“I wish to be honest,” wrote Jean Françaix (1912-1997), “When I am composing, the finest theories are the last things that come to mind. My interest is not primarily attracted by the motorways of thought, but more the paths through the woods.” A prodigious musical talent, Françaix received his first lessons in harmony and counterpoint from Nadia Boulanger at the age of 10! Maurice Ravel was mightily impressed, and wrote to Jean’s father, “Among the child’s gifts I observe above all the most fruitful an artist can possess, that of curiosity: you must not stifle these precious gifts now or ever, or risk letting this young sensibility wither.” Encouraged by Ravel’s endorsement, Françaix entered the Paris Conservatoire and embarked on a career as concert pianist. Such were his talents that he received the first prize in the piano class of Isidore Philipp. He achieved international success in 1936 with the first performance of his Concertino for piano and orchestra at the chamber music festival in Baden-Baden.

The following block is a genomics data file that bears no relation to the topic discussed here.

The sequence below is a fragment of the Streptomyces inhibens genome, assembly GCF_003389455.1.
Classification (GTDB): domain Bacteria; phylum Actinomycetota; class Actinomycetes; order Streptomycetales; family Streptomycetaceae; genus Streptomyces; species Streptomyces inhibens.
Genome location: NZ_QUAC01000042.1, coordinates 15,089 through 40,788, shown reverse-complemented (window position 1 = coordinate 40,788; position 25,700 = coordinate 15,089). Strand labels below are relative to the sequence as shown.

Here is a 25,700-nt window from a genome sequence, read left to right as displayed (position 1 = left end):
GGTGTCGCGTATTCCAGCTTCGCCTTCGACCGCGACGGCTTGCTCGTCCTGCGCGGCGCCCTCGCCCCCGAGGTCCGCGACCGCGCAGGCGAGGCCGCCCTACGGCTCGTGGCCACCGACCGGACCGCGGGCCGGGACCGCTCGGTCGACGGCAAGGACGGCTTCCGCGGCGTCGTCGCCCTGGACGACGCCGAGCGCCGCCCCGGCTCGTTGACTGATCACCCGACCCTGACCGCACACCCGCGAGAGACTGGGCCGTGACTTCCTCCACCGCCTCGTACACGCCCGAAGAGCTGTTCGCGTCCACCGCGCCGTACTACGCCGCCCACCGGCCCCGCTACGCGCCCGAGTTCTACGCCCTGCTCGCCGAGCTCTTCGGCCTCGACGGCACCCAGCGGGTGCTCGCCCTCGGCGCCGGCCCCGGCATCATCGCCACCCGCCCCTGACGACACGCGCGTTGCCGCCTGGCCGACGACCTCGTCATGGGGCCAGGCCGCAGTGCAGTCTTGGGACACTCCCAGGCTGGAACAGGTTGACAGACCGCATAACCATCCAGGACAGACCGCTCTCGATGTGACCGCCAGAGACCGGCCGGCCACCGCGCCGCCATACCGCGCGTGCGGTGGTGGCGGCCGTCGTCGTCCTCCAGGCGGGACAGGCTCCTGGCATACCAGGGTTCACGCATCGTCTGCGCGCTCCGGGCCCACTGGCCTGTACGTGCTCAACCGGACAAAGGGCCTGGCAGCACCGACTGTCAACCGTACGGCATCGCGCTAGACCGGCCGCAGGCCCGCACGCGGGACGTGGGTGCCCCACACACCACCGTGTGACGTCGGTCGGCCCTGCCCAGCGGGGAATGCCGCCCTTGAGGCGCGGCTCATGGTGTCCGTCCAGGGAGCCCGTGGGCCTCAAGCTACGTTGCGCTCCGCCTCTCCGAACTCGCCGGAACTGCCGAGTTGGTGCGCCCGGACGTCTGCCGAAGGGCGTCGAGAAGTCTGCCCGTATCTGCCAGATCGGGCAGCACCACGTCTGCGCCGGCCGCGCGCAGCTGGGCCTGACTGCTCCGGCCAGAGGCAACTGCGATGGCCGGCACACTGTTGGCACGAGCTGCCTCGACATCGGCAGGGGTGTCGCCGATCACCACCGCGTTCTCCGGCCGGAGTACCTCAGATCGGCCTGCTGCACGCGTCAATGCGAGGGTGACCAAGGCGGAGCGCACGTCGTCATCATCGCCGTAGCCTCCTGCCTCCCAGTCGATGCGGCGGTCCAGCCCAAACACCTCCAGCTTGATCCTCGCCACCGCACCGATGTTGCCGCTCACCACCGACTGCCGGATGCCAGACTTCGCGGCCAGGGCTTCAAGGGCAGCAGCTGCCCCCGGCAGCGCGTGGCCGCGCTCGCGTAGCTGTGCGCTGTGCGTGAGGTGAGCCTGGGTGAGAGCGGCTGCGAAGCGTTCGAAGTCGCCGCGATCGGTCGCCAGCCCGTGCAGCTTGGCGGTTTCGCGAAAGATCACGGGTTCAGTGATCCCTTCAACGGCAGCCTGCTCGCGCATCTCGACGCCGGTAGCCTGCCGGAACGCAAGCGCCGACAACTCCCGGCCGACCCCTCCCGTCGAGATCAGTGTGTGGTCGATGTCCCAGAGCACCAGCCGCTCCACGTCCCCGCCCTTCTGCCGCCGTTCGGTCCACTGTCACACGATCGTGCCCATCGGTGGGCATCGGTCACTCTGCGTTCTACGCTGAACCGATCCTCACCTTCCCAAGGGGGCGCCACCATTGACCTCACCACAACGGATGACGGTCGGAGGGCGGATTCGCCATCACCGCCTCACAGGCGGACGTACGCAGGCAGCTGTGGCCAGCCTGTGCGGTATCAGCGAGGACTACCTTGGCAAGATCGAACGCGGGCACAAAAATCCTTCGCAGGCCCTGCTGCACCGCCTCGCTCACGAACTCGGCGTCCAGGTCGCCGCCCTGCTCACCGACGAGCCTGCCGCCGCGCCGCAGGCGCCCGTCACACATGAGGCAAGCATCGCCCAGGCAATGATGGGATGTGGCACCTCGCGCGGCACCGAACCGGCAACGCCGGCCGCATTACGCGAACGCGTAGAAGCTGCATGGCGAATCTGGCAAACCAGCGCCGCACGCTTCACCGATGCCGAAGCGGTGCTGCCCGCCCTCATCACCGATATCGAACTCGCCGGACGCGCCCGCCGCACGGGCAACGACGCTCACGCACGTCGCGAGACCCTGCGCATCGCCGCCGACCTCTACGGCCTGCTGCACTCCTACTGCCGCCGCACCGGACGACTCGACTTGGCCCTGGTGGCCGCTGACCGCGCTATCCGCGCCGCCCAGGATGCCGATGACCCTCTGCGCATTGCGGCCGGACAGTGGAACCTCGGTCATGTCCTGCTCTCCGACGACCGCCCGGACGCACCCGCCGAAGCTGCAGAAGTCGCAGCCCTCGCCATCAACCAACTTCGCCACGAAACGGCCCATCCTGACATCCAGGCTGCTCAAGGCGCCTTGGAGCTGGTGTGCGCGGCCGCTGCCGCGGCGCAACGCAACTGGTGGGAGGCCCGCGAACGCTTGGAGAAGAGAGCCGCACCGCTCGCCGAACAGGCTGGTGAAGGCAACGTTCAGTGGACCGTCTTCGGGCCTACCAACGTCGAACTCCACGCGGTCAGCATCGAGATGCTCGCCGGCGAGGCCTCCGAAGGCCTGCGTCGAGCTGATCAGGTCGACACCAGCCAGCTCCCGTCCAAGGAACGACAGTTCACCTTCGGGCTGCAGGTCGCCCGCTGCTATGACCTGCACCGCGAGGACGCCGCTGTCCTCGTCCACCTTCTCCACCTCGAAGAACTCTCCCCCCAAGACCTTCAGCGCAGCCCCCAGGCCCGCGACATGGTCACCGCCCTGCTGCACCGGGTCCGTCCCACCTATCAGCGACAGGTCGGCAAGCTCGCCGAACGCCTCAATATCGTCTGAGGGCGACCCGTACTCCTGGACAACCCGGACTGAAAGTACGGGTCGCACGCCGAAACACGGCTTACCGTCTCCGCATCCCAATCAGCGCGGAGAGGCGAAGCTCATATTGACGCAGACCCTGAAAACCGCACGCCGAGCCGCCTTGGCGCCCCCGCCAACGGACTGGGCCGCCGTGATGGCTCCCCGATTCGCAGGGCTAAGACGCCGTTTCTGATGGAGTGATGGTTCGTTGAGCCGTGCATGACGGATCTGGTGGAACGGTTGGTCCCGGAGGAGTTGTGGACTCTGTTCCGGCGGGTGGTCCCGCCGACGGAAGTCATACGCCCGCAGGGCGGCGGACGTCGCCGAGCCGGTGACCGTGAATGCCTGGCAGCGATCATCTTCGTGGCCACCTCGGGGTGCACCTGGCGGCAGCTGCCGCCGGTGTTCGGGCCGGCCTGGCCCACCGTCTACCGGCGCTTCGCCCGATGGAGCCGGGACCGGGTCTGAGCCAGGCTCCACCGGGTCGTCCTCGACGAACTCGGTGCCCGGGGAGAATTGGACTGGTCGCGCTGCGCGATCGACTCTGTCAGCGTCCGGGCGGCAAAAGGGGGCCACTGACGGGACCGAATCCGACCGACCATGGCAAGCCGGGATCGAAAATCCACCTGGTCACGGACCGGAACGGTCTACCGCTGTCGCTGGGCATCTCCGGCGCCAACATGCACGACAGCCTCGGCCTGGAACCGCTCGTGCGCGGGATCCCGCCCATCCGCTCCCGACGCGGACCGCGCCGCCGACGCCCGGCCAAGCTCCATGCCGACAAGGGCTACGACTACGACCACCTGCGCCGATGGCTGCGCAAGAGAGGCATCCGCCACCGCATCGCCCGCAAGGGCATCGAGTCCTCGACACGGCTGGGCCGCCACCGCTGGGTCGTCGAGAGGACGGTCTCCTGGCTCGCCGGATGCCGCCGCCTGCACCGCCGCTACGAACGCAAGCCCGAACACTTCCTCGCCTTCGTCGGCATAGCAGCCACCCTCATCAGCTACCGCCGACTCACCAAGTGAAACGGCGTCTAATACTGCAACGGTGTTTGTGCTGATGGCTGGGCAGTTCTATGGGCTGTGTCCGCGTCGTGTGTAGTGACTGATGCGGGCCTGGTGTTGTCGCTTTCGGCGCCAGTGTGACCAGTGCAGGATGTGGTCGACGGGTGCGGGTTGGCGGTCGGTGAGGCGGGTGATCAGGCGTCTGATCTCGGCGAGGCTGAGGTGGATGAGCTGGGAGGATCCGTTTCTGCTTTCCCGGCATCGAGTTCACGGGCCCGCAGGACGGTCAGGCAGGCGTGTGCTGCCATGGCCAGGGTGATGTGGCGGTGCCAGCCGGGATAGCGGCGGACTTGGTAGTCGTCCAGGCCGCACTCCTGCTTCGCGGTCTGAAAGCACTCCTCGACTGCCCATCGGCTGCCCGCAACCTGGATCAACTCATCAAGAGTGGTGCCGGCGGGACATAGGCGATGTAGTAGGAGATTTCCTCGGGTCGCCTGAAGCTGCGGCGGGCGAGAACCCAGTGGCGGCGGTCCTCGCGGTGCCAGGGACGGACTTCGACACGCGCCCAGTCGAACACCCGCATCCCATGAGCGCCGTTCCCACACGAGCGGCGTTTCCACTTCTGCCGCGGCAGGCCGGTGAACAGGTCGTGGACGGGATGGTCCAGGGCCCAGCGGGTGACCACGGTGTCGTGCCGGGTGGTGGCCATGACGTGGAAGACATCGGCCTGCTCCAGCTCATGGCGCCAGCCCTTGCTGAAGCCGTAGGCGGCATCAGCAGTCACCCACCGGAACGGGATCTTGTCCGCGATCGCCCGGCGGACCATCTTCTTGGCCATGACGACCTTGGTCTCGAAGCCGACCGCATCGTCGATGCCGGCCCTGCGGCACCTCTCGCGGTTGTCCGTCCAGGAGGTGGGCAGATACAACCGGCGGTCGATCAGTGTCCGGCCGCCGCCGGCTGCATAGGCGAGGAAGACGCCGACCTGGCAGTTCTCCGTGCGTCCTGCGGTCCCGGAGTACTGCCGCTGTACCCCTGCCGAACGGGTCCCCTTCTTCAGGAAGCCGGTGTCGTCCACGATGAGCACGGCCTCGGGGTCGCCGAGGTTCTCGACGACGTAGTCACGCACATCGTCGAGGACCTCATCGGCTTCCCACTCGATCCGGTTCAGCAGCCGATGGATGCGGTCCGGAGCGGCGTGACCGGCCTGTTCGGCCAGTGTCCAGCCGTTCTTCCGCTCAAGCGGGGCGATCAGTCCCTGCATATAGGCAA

Francaix and Boulanger
A reviewer wrote, “After so much problematic or labored music, this Concertino was like fresh water, rushing from a spring with the gracious spontaneity of all that is natural.” And the same gracefulness permeates much of Françaix’ music, including the Symphony in G major premiered on 9 August 1953. His accessible and attractive style has frequently led listeners and commentators to ignore the depth and originality in his music. In fact, a good many commentators have dismissed his composition “as frivolous.” The reason his musical style remained unchanged throughout his life, is because Françaix found his mature compositional voice at a very early age. Clear and sparkling orchestration supports precise neo-classical forms, and his emotions are always slightly reserved. Always ready to avoid the premeditated wrong note and boredom like a plague, Françaix famously quipped, “My music exists to give pleasure.”